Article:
During summer, there are several visitor centers and one ranger station inside the park and memorial parkway. Visitor centers in the park are located at Moose, Jenny Lake, Colter Bay and at Flagg Ranch in the John D. Rockefeller, Jr. Memorial Parkway. The Laurance S. Rockefeller Preserve is also home to the preserve center. The ranger station at south Jenny Lake provides information and backcountry permitting for climbing and mountaineering in the park. Visit the interagency visitor center in the town of Jackson on Cache Street for information on the National Elk Refuge, national forests and other public lands as well as town information. For more information visit the Operating Hours & Seasons page.
5. What do I do if I have an emergency in the park?
Call 911! There are public phones at the following locations (from south to north): Moose, Dornan’s, south Jenny Lake, Signal Mountain Lodge, Moran Entrance Station, Jackson Lake Lodge, Colter Bay Village, Leeks Marina and Flagg Ranch. Medical services are available at St. John’s Medical Center in Jackson at 625 E. Broadway Street and at the Grand Teton Medical Clinic at the Jackson Lake Lodge during the summer.
6. What wildlife can I see in the park?
Grand Teton National Park is world-renowned for its wildlife viewing opportunities. Some of the most sought-after animals found inside the park include: moose, black and grizzly bears, pronghorn, elk, bald eagles, gray wolves, coyotes and bison. Always stay a safe distance of at least 100 yards from wolves and bears and 25 yards from all other wildlife. Wild animals are unpredictable and can cause personal injury or even death if not respected. For more information on finding wildlife in the park and for guidelines on viewing animals safely in the park visit the Wildlife Viewing page.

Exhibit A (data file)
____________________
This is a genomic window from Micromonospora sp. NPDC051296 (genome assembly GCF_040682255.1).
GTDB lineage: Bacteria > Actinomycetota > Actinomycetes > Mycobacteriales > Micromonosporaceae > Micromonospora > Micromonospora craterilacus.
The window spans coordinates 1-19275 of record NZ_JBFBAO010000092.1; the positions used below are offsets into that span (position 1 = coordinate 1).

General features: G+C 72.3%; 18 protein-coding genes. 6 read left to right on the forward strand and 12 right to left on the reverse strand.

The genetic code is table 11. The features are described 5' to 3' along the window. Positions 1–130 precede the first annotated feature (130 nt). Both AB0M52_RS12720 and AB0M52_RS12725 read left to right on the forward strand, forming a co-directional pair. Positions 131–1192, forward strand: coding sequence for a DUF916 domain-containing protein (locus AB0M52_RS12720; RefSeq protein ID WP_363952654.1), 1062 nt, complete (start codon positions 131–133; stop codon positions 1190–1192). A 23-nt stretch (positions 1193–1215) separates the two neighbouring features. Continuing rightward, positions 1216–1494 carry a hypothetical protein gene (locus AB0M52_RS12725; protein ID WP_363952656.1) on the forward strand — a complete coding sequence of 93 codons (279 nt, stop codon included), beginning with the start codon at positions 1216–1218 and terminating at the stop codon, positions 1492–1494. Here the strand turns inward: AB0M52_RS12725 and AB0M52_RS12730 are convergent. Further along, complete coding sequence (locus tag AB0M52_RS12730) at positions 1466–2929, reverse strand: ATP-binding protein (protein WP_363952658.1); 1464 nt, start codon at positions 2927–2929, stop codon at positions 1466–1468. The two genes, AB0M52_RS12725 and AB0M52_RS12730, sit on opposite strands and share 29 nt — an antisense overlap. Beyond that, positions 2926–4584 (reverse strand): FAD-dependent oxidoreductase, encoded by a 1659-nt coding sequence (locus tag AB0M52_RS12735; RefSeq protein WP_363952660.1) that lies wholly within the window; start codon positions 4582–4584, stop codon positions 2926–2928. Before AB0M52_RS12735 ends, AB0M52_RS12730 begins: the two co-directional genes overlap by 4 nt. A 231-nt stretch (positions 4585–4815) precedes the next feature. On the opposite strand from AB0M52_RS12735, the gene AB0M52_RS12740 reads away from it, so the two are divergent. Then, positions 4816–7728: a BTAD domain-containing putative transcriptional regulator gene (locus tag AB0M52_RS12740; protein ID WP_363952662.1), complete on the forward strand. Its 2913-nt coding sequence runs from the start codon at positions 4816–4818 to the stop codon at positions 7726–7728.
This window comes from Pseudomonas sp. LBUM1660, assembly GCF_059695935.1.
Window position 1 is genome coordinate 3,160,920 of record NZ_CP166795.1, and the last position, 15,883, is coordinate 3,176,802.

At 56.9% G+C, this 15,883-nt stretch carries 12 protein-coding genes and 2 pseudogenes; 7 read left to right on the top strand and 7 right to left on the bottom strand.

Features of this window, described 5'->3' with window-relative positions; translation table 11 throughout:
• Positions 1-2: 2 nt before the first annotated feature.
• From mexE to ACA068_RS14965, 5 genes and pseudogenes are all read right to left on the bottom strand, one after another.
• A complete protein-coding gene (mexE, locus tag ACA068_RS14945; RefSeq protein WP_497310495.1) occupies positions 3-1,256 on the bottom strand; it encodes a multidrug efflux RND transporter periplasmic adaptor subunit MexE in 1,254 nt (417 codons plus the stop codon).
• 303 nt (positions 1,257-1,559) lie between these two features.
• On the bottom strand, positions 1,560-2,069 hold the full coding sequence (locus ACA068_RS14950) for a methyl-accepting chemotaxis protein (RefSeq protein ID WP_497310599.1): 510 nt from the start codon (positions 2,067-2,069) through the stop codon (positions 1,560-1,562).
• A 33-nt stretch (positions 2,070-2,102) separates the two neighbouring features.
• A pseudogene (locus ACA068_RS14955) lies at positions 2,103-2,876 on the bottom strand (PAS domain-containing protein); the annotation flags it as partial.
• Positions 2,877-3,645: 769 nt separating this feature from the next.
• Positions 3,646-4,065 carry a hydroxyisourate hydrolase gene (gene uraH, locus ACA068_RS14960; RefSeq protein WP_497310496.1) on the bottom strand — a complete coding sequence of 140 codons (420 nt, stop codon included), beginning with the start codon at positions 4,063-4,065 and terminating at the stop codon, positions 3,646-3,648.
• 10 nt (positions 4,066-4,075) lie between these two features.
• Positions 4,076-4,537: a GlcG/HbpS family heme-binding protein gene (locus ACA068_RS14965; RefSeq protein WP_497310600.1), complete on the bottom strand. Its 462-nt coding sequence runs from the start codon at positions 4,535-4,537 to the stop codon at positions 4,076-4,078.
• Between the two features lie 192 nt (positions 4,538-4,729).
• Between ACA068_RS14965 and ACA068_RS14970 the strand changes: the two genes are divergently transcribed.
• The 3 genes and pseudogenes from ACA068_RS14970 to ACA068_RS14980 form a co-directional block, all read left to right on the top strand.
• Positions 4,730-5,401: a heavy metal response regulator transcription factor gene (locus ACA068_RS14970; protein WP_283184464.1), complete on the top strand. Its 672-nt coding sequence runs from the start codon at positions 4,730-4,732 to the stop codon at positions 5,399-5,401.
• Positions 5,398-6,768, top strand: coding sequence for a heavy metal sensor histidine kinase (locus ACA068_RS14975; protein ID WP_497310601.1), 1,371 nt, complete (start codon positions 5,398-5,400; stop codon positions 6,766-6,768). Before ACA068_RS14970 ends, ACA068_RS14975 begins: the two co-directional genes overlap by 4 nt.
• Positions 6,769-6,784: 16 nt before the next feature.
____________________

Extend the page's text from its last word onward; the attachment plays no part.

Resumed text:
7. Where can I find information about day hikes and backcountry camping?
Hiking information is available in person at park visitor centers and online by visiting the Hiking page. Stop by a visitor center to answer your questions, and find out trail conditions and closures. Purchase hiking maps at visitor centers or directly from the Grand Teton Association. Maps can also be purchased at concessioner-operated gift stores and outdoor shops throughout the park.
Backcountry camping information is available at park visitor centers. Permits are required for all overnight stays in the backcountry and can be obtained at the Craig Thomas Discovery and Visitor Center, Jenny Lake Ranger Station, or Colter Bay Visitor Center. Walk-up backcountry permits may be obtained up to one day in advance and are free. Groups of 7-12 people must camp in a designated group site. Reservations are accepted from January 5 to May 15 of every year and there is a $25 non-refundable fee. Visit the Backcountry Camping page and the Backcountry Reservations page for more information.
8. How long does it take to visit Grand Teton National Park?
You could spend a lifetime exploring the park and parkway. If you only have a day or just a few hours, you can still experience this magnificent place. To travel through the park from the southern boundary of Grand Teton National Park to Yellowstone National Park via the outer Highway 26/89/191 takes a little more than one hour not including stops along the way; to travel through the park via the Teton Park Road takes slightly longer.